The Globe and Mail, speaking on behalf of the Bay Street elite, declared last week that economic stimulus in the form of oil pipeline and other big business infrastructure projects, is desirable, but any increase in social spending is to be avoided. “Much of the new spending promised in the Liberal platform is not one-off infrastructure spending,” complained a January 11 Globe editorial. “It’s ongoing, permanent, social spending.” The paper went on to urge Morneau to “take a hard look” at the Liberals’ election promises and have the courage to jettison those that would not boost big business profits.
Trudeau is scheduled to travel to the World Economic Forum in Davos, Switzerland, this week, where he will deliver a speech to the global financial elite touting Canada as an ideal location for foreign investment. But concerns are also mounting on this score, leading to increasingly shrill demands that the government push through unpopular projects and measures.
Last week, the British Columbia government announced it does not approve of expansion of the Kinder Morgan Trans-Mountain oil pipeline, which would significantly boost the amount of oil being shipped from Alberta to the Pacific Coast. Coming just two months after the Obama administration rejected the Keystone XL project, and with the Energy East alternative route to the Atlantic under severe political pressure, the oil sector faces mounting challenges in getting its product to market under conditions where low prices are already threatening the viability of many, especially smaller, Canadian oil producers. (See: Bank of Montreal stress testing assets for $25 per barrel oil)
Other representatives of the ruling elite, such as the Globe’s Jeffrey Simpson, are warning of a “productivity” crisis, a euphemism for corporate Canada’s demand that the Liberal government press ahead with attacks on workers’ jobs, living standards and social rights. In a recent comment, Simpson cited an aging population and Canada’s social welfare provisions, arguing that what remains of public and social services after decades of cuts by Liberal, Conservative, NDP and Parti Quebecois federal and provincial governments must be slashed if productivity, i.e. profitability, levels are to improve. The Liberals are already committed to finding at least $6 billion in annual savings in public spending during their first term in office.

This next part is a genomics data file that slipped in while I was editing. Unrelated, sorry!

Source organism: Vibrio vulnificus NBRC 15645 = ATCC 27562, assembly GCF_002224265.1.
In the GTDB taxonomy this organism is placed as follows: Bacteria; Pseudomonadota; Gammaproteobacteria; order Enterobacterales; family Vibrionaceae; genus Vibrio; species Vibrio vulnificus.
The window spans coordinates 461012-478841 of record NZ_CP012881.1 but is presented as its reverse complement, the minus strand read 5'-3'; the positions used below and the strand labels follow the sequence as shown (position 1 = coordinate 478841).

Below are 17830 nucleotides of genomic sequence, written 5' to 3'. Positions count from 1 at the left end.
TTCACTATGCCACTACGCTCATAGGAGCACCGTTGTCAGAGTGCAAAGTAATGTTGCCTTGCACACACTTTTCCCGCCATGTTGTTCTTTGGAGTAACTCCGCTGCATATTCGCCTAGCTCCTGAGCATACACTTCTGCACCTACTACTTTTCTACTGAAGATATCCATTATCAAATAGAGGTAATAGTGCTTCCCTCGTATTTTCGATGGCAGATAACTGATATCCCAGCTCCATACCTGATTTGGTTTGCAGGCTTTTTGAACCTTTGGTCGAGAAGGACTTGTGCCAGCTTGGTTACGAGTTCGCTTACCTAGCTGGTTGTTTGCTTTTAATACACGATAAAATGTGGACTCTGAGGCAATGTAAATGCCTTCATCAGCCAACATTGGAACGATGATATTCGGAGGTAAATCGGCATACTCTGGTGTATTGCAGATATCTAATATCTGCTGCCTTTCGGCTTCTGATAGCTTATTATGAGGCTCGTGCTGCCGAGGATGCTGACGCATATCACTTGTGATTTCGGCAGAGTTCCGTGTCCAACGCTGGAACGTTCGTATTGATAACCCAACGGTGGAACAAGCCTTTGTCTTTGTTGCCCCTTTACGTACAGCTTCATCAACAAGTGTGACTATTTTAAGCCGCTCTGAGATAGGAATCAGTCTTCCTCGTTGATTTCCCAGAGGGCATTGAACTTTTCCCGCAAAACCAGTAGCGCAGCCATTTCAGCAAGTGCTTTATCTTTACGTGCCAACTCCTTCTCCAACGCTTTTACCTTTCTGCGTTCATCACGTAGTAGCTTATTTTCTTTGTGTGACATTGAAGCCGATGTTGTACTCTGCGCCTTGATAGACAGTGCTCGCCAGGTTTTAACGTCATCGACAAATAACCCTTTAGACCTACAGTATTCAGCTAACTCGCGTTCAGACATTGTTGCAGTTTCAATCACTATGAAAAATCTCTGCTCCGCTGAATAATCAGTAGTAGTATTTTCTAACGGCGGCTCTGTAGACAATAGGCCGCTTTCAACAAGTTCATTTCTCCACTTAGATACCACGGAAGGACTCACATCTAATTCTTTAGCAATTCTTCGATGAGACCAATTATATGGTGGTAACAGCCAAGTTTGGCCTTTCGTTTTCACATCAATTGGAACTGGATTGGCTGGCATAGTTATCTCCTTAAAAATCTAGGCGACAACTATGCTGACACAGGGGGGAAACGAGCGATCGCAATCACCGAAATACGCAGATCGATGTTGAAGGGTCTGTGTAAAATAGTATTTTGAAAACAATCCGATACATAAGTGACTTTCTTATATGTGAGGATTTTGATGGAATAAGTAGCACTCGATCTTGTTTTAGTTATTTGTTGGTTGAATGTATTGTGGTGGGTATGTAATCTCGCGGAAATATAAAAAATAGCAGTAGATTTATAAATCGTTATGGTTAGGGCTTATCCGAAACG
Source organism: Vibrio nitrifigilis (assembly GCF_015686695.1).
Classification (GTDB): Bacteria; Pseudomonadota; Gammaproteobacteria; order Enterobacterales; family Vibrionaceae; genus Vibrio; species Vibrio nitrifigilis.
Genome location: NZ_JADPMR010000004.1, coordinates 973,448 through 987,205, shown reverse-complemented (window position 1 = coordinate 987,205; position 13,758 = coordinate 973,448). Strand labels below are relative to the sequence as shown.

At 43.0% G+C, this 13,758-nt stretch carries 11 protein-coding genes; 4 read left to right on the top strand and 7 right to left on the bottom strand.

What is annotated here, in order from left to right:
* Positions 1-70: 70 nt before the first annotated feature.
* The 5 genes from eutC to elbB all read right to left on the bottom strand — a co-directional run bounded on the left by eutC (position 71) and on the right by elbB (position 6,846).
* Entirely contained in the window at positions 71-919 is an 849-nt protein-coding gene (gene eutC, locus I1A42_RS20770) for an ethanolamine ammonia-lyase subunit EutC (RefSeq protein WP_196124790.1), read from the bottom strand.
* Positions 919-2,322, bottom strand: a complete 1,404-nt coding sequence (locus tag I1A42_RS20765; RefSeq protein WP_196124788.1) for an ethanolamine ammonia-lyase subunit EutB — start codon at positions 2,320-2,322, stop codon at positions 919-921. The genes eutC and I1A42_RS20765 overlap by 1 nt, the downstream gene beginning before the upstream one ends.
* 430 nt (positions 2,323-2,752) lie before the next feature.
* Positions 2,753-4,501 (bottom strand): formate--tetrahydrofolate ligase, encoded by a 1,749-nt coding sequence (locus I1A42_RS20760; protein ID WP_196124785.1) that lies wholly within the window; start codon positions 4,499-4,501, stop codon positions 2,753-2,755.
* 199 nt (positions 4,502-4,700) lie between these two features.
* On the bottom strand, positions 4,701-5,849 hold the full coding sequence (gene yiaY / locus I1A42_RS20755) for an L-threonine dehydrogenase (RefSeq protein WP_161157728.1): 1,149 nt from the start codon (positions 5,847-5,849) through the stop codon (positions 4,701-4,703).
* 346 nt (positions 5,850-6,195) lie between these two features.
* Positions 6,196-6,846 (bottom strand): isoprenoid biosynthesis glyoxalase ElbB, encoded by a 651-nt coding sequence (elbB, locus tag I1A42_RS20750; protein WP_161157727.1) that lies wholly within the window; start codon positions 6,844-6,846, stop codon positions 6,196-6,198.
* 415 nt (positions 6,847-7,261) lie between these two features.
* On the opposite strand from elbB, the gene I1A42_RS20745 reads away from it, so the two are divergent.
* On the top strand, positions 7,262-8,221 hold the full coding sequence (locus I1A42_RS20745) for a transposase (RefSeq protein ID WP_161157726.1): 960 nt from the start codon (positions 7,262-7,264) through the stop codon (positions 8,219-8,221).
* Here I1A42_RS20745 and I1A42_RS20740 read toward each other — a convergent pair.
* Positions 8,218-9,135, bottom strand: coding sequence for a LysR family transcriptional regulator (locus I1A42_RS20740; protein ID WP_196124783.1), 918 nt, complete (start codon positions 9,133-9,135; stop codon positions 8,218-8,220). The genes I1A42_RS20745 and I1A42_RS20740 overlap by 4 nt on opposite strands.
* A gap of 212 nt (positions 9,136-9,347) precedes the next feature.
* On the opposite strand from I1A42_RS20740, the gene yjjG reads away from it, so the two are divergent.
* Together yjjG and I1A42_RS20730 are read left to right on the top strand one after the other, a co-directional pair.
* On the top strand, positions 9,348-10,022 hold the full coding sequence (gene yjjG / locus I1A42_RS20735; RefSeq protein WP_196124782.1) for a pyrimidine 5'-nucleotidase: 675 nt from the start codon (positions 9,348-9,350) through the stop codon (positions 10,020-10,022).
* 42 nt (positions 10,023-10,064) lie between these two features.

The economic downturn is also having a dramatic impact on the financial position of provincial governments. In Alberta, the province most heavily dependent on the oil sector, conditions have continued to deteriorate since the New Democratic Party (NDP) government tabled its first budget in October. It forecast a record $6.1 billion budget deficit for the 2015-16 fiscal year.
Last Wednesday, Alberta Finance Minister Joe Ceci announced a two-year wage freeze for 7,000 non-unionized public sector workers to save $57 million. Leaving little doubt that the government will push for similar “savings” in upcoming contract talks with civil servants, teachers, nurses and other health care workers’ unions, Ceci stated, “I assume when collective bargaining occurs, that the situation, the economy as we are in today will be part of those discussions.”
Alberta Environment Minister Shannon Phillips told the Conference Board of Canada’s Oil and Gas Summit last week that some of the NDP’s election promises will have to be delayed and that the government is preparing to curtail social spending. Ominously, Phillips declared, “Everything is certainly on the table.”
The federal government is so concerned with the deepening crisis in Alberta that it is sending senior officials to consult with corporate chiefs and NDP Premier Rachel Notley. One senior Liberal described it as “a very serious situation.” Last month, ratings agency Standard and Poor’s downgraded the province’s credit rating.
The Liberal government in Nova Scotia, which is closely aligned with the Trudeau government, rushed legislation to enforce a two-year wage freeze for public sector workers through the provincial parliament last month. The legislation was introduced after rank-and-file workers rebelled against the trade unions by voting down a tentative agreement that incorporated the wage freeze, and indicated their readiness to vote down a second such agreement in a vote scheduled for this month. The freeze will be followed by paltry increases of just 1.5 percent in the third and fourth years. The government is also capping payouts for unused sick days.